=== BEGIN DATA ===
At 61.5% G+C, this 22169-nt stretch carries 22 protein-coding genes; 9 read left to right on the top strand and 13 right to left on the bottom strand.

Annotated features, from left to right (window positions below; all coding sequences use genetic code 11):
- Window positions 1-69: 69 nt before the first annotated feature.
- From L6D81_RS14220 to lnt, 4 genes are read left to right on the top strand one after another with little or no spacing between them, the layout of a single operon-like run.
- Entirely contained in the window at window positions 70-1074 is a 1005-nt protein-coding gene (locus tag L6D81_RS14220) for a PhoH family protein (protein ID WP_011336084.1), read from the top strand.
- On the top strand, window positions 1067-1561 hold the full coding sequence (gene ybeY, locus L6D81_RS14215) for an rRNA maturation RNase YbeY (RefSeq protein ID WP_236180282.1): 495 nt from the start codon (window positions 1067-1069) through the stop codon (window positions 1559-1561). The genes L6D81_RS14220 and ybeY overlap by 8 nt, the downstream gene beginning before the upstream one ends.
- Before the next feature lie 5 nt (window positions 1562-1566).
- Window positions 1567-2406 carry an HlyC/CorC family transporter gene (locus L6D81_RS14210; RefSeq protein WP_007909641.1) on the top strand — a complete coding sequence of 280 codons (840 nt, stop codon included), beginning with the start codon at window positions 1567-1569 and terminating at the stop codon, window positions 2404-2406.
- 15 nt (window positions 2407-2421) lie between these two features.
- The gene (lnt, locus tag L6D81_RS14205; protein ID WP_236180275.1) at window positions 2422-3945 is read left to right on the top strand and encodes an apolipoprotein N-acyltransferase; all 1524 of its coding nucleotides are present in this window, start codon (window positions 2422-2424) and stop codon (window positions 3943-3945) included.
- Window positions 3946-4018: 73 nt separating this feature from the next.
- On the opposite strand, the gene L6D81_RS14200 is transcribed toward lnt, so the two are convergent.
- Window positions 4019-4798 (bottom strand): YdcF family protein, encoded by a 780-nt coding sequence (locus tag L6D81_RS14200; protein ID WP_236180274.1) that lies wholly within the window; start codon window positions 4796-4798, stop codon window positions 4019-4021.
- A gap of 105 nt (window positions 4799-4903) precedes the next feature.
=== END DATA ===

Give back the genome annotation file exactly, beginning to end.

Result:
At 61.5% G+C, this 22169-nt stretch carries 22 protein-coding genes; 9 read left to right on the top strand and 13 right to left on the bottom strand.

Annotated features, from left to right (window positions below; all coding sequences use genetic code 11):
- Window positions 1-69: 69 nt before the first annotated feature.
- From L6D81_RS14220 to lnt, 4 genes are read left to right on the top strand one after another with little or no spacing between them, the layout of a single operon-like run.
- Entirely contained in the window at window positions 70-1074 is a 1005-nt protein-coding gene (locus tag L6D81_RS14220) for a PhoH family protein (protein ID WP_011336084.1), read from the top strand.
- On the top strand, window positions 1067-1561 hold the full coding sequence (gene ybeY, locus L6D81_RS14215) for an rRNA maturation RNase YbeY (RefSeq protein ID WP_236180282.1): 495 nt from the start codon (window positions 1067-1069) through the stop codon (window positions 1559-1561). The genes L6D81_RS14220 and ybeY overlap by 8 nt, the downstream gene beginning before the upstream one ends.
- Before the next feature lie 5 nt (window positions 1562-1566).
- Window positions 1567-2406 carry an HlyC/CorC family transporter gene (locus L6D81_RS14210; RefSeq protein WP_007909641.1) on the top strand — a complete coding sequence of 280 codons (840 nt, stop codon included), beginning with the start codon at window positions 1567-1569 and terminating at the stop codon, window positions 2404-2406.
- 15 nt (window positions 2407-2421) lie between these two features.
- The gene (lnt, locus tag L6D81_RS14205; protein ID WP_236180275.1) at window positions 2422-3945 is read left to right on the top strand and encodes an apolipoprotein N-acyltransferase; all 1524 of its coding nucleotides are present in this window, start codon (window positions 2422-2424) and stop codon (window positions 3943-3945) included.
- Window positions 3946-4018: 73 nt separating this feature from the next.
- On the opposite strand, the gene L6D81_RS14200 is transcribed toward lnt, so the two are convergent.
- Window positions 4019-4798 (bottom strand): YdcF family protein, encoded by a 780-nt coding sequence (locus tag L6D81_RS14200; protein ID WP_236180274.1) that lies wholly within the window; start codon window positions 4796-4798, stop codon window positions 4019-4021.
- A gap of 105 nt (window positions 4799-4903) precedes the next feature.